the shrewdness of eagles,
the lightness of swallows,
the adaptability of whales,
the diligence of ants,
the organizing perceptiveness of bees,
the astuteness of snakes,
the magic appeal of foxes,
the incorruptible prudence of spiders,
the everlasting laughter of hyenas,
the playful nature of seals,
the impassibility of cows,
the nerve of grasshoppers,
the ubiquity of fleas,
the indomitable stubbornness of mules,
and the elasticity of jellyfish.
This poem was originally written in Spanish. Note some meaning is inevitably lost in translation.
The animals depicted take feminine gender structurally in Spanish,
thus influencing the metaphors inspired by them.
Ay America, ay
By Rafael Barón
How you forget us
the fruits and
for breakfast lunch dinner.
who pick crops
one by one and
who provide to provide
yours and ours.
How you forget us
who provide cheap prices
with cheap labor
in cheap conditions.
who provide freshness
at your favorite restaurants
Italian Chinese Japanese
pies hamburgers steaks fries hotdogs.
How you forget us
the undocumented brown
the exploited brown
the invisible brown.
Ay America, ay.
He hopes to continue his education for an MFA in creative writing. And would like to help others find their writing voice so that they can find the confidence and ability to express themselves.
In the meantime, he spends his free time working on his poetry, a book of short stories, and a non-fiction book.
By Lara Gularte
The Monarch flies from México
in a sliver of sunlight.
Alert and calm,
coyote trots across a busy intersection.
Hungry people push themselves
along the dusty road.
Trails radiate animal auras,
tufts of hair.
cling to rock face.
Geese leave what they know,
rush to routes of migration.
Carrier Pigeons return with dirty feet.
They huddle together.
Iron doors sweep shut,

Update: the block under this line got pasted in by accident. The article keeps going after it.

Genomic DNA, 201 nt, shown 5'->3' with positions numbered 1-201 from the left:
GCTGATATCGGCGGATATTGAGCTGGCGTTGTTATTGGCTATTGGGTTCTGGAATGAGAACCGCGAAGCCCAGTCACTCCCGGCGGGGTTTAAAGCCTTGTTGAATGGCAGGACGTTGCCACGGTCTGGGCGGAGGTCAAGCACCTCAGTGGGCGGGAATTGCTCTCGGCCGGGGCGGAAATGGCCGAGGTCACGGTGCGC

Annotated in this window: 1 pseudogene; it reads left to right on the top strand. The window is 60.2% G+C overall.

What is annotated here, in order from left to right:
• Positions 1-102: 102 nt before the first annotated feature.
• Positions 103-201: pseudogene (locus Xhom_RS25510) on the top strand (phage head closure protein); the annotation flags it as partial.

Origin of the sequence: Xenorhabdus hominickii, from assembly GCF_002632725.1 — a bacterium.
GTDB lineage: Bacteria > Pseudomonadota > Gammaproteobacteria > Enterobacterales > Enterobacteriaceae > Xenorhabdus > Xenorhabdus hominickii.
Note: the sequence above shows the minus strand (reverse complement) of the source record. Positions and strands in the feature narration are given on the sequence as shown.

after entry to the gated community.
A woman travels light
with her backpack,
desperate to move on
before the borders close.
Lara Gularte was featured in the Autumn 2014 issue of The Bitter Oleander with an interview and 18 poems. Her poetic work depicting her Azorean heritage is included
By Tara Evonne
I’m really rich
I can be President
of the United States
and misleading fear
with my rich
under the weight
of my money
in the wind
woven in red
white and blue
all in a row
to every word
every last one
to the almighty
of the border
of manicured claps
of new world
posing in matching
and their privilege
what they stole
as their own
to send back
we don’t need
what is ours
I’m good at exploiting
who don’t deserve
to live any life
as long as I am
from ear to ear
like a Taco Bell
and ten bucks
extra hot sauce
in throw away
I’m really rich
I can be racist
with bad hair
on the podium
I can sneer
with a smirk
like a hog
I’m really rich
I got workers
in business suits
in fine threads
on the cheap
I’m really rich
with well paid
feeling the rush
of border hate
on the other side
of slot machines
of working class
going to vote
because I’m rich
I’m very rich.
It is vital in her role as an artist that she represent and advocate for earth and humanity in an effort to stimulate action.